Jackie Cannon ’20
On Saturday, Oct. 5, the Worcester Telegram and Gazette released an article titled “Former Holy Cross student accuses professor of ‘inappropriate behavior’ in ’97,” which has since reignited the conversation about sexual misconduct on campus and prompted an immediate response from the administration.
In the Telegram, Jaime McAllister-Grande ’99 alleges that a College of the Holy Cross professor currently under investigation carried out “boundary violating and other inappropriate behavior” during the spring of her sophomore year in 1997.
The professor is not named, but the Telegram claims that McAllister-Grande’s statement coincides with the investigation of Professor Chirstopher Dustin, which was made public in January 2019 and would eventually prompt a historic sit-in at Holy Cross.
According to the Telegram, McAllister-Grande also alleges that she informed the current Provost and Dean of the College, Margaret Freije, of these allegations in 1997, when Freije was her class dean. The Telegram reports that two anonymous faculty members alleged that Freije had “led them to believe the college didn’t know of any accusations against Dustin prior to his 2017 appointment [to Dean of the Faculty].”
Three days after this story was released, Rev. Philip L. Boroughs S.J., president, sent a message to the campus community responding to the content of the Worcester Telegram article. This letter informed the Holy Cross community that the College “will launch a thorough and impartial investigation into this report. The focus of the investigation will be on what was communicated to Provost Freije, and whether she has acted appropriately and responsibly in light of any claims that may have been communicated to her.”
Fr. Boroughs then announced that Loren Cass, Dean of Experiential Learning and Student Success, will serve as acting Dean of the College as of Oct. 15 as Freije steps back from her “day-to-day oversight of the work of the deans” in order to prevent the investigation from interfering with the academic functioning of the College. Freije will continue her role in overseeing admissions, financial aid, and strategic initiatives, and continue as a member of the Executive Team.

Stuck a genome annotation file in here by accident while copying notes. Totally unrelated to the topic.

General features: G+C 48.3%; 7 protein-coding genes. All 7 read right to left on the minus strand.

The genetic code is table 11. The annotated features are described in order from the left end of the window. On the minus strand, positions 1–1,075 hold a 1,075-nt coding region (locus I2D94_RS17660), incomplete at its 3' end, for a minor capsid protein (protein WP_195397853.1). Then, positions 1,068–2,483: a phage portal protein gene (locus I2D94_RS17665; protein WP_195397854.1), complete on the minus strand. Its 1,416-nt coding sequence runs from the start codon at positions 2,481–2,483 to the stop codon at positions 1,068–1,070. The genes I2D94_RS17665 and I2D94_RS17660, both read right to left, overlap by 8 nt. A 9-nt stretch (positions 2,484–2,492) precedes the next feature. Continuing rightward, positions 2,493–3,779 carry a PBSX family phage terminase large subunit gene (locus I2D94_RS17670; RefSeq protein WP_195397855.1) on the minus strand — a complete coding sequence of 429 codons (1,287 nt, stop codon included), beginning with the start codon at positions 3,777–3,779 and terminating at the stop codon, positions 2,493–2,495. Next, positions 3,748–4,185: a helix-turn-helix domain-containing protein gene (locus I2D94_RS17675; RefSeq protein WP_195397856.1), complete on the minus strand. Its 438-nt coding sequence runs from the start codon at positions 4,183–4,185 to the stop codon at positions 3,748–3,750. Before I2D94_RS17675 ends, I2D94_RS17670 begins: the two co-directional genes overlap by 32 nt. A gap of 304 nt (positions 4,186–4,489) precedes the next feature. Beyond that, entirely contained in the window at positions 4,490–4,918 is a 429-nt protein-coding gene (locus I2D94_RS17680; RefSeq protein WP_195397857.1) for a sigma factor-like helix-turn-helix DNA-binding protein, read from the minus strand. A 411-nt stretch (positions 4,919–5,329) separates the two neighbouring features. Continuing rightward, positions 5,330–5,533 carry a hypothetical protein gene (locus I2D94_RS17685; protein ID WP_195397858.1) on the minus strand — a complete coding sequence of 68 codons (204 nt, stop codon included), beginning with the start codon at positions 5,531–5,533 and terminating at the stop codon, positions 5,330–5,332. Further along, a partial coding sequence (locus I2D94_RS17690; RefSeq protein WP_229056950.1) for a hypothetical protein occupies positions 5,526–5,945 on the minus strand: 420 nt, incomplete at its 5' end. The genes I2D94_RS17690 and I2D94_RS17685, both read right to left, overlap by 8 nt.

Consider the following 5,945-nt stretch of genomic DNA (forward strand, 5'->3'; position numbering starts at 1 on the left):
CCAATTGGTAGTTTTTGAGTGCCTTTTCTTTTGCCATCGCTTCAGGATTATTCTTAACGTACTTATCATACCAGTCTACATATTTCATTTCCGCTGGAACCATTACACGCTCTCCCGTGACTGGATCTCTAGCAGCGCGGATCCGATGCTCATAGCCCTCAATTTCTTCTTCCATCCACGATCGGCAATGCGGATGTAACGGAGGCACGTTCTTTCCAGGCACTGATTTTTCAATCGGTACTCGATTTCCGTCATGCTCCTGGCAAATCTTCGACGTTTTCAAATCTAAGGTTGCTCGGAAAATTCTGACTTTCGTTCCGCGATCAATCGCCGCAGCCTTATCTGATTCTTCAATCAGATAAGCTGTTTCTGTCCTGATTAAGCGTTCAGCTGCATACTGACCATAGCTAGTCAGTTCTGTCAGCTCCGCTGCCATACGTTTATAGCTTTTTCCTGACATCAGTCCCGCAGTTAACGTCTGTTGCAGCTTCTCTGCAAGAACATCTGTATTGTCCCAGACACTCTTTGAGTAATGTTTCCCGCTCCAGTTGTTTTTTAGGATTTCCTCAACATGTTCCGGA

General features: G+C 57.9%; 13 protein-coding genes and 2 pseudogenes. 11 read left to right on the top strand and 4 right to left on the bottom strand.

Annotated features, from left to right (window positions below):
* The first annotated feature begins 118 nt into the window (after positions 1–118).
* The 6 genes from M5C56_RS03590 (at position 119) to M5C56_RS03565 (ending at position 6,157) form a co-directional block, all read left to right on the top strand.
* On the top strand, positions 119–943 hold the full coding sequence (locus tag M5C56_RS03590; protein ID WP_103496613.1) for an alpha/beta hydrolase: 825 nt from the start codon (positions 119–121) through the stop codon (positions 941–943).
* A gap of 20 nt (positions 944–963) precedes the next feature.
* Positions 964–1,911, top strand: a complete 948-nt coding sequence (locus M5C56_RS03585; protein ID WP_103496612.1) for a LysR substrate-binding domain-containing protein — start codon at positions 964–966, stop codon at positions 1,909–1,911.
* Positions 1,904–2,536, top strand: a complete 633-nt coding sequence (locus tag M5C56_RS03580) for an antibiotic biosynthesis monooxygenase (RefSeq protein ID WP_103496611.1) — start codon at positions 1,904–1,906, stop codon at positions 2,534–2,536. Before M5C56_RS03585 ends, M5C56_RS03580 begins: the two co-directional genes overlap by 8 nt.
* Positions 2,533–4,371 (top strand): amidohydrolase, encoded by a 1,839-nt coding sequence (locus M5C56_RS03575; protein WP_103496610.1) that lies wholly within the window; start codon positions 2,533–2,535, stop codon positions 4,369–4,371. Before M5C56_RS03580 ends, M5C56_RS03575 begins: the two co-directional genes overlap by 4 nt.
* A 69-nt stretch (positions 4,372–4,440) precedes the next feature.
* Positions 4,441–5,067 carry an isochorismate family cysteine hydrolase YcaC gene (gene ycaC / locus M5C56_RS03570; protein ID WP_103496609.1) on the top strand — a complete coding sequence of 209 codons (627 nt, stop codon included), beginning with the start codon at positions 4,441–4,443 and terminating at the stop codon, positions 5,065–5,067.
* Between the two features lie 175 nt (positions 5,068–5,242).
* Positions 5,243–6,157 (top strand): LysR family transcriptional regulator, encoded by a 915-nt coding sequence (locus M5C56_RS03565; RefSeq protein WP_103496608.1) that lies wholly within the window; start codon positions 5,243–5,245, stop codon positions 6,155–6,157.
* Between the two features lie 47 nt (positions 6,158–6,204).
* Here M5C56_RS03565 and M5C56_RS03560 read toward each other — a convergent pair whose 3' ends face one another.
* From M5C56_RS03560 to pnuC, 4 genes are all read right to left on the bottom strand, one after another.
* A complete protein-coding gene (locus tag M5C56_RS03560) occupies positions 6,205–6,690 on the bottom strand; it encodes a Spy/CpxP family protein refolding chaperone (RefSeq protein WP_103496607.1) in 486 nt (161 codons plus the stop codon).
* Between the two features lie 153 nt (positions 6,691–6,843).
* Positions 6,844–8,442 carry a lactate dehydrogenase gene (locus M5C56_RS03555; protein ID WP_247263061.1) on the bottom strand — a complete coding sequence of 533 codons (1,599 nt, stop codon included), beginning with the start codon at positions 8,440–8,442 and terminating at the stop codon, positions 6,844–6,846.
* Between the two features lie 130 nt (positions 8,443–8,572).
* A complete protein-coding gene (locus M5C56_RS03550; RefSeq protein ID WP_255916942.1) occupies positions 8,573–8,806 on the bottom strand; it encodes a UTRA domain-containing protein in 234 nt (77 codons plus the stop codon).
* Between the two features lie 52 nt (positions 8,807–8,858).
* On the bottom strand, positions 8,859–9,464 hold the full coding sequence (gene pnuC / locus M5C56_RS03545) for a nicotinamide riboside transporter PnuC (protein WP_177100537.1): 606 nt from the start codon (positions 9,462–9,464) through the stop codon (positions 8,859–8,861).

Following the release of his message, Fr. Boroughs held an open meeting in the Hub on Wednesday, Oct. 9. Attended by numerous staff and faculty, as well as some students, this meeting provided a public forum for members of the campus community the opportunity to ask Fr. Boroughs the questions they had. Fr. Boroughs opened the meeting by reflecting on the “sacredness” of the relationship between faculty and students, and by reiterating that, in addition to protecting students, he also must protect the privacy of the parties involved.
Fr. Boroughs’s letter detailed that the investigation of McAllister-Grande’s allegations will be conducted by an expert retained by the Executive Committee of the Board of Trustees. During the Oct. 9 meeting, Fr. Boroughs specified that this expert would be someone who has not worked with Holy Cross in the past, and they would report to the Executive Committee. Fr. Boroughs also shared that he would be recusing himself from the Executive Board’s appointment process for an investigator. This information was not explicitly stated in the letter.
When asked during the meeting, Boroughs did not elaborate on the timeline of this investigation, other than to state that the Board of Trustees was already working on retaining an investigator with experience in Title IX and educational law.
During the course of this meeting, several faculty repeated the call for an independent investigation, which members of the Faculty Assembly presented to the Board of Trustees last spring. At one point of the meeting, a faculty member shared that he believed such an investigation was necessary for rebuilding trust among the administration, faculty and staff, and students. When asked, Boroughs clarified that the decision to pursue an external investigation would theoretically be left to him, in consultation with the Board of Trustees.
Faculty members also expressed concern for how individuals could feel comfortable bringing forward new allegations when a high-ranking administrator with substantial power was accused of misconduct. One faculty member asked if Dean Freije would be sharing her side of the story at any point, to which Boroughs responded, “I don’t see how [that] can take place in a public forum.”
The meeting came to a close shortly after a member of the faculty raised a concern that she saw a “gap” between the investigation of the single incident raised by McAllister-Grande and the type of investigation required to understand the larger structures that created this environment. “I wanted you to know you’re heard and we will be talking further,” Boroughs replied as he brought the meeting to an end.
In the conclusion of his Oct. 8 letter, Fr. Boroughs stated that he would be addressing the community on Monday, October 21, and would be providing more information regarding this address in the coming days.